Rotation of the spool 20 is permitted, so that line may pullofi-of the same even with the pick-up pin 31 projected as is sometimes necessary in playing a large fish, but such rotation is restricted by an adjustable drag mechanism h s -Wi now b ds srib -y dr stnetnber or di plate 73 is provided and the same is partially circular but has a spool engaging end 74 projecting forwardly through an opening 75 (Fig. 6) in the end plate 14 and overlying the rim of the adjacent flange 22 of the line spool 20. Theopening 75 is so dimensioned that the end 74 of the dragplate may move radially with respect to the axis of the spool. The'head 76 of a cap screw 77 which projects loosely through the adjacent housing wall 12 is located inside the wall and the screw is tapped into the pointer 81. The screw 77 passes loosely through the dial plate 73. Located on the screw 77 between wall and dial plate is an expansion coil spring 78 which normally biases the latter in a radial direction away from the axis of the spool and shaft 26. One or more bowed spring washers 79 are disposed between the head 76 of the screw and inside of wall 12 and this screw head, which is other than circular in shape but has the usual ker'f, is normally held against rotation when up against the inside of the wall 12 by stops 80. As stated a pointer 81 is threaded on the screw 77 and plays over a scale of numerals or other indicia on the exposed face of the drag plate 73 as seen in Fig. 2. Where the end 74 of the drag plate crosses the rim of the spool flange 22 there is formed a very shallow groove 82 as seen in Fig. 6.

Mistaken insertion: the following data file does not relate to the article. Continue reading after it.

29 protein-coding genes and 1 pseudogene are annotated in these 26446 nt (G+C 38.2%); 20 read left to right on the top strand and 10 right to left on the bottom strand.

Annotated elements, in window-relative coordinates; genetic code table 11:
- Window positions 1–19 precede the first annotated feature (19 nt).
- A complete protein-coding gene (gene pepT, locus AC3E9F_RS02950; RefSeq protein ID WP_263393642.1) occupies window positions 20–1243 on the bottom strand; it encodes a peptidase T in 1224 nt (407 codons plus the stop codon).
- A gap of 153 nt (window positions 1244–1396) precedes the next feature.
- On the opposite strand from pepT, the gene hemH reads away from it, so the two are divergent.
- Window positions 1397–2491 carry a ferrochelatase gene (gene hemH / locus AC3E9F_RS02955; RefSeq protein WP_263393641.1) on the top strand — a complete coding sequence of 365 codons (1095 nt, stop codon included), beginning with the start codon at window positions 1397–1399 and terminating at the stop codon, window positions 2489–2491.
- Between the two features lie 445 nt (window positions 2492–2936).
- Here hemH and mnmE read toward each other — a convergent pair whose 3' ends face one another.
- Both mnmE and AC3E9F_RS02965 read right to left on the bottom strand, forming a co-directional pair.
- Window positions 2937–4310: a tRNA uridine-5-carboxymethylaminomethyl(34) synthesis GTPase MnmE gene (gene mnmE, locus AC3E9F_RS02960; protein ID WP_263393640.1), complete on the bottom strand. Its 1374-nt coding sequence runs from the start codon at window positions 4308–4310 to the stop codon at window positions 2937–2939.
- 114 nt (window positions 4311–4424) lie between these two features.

In the operation of the reel the crank 40 is turned to wind the line L on the spool 20 and the anti-reverse mechanism is so positioned that the handle may properly turn in this direction. The proper direction of rotation for re-spoolin-g the line will, of course, depend upon the direction in which the line is wound on the spool and the same may be readily removed and reversed on the bearing 15 when desired. Not only can the direction of rotation of the crank be reversed but it may be changed from one side of the reel to the other merely by removing the screws 47 and reversing the side plates 41-42 from one side of the reel to the other. These adjustments will make the reel suitable to use by either a right or left handed person and upon any type of fishing rod, reducing the number and styles of reels it is necessary for the dealer to carry in stock to meet all demands, all as will be understood.

The position of the drag pointer 81 will determine and designate the amount of frictional drag exerted on the rim of the spool flange 22 by the end 74 of the drag plate, turning the pointer clockwise, as viewed in Fig. 2, screwing the pointer onto the screw and thus pulling the end 74 down tighter upon the flange rim, and vice versa. In removing the spool 20 to reverse it or to change to another carrying another line the drag is adjusted to the zero or o position so that the flange rim may slip from the shallow groove 82. By pressing downward, as viewed in Fig. 6, upon the drag plate 73 the screw head 76 will clear the steps '80 and the head can then be ad. justed to vary the range of drag pressures exerted on the spool rim in the various positions of the pointer 81, also as will be understood.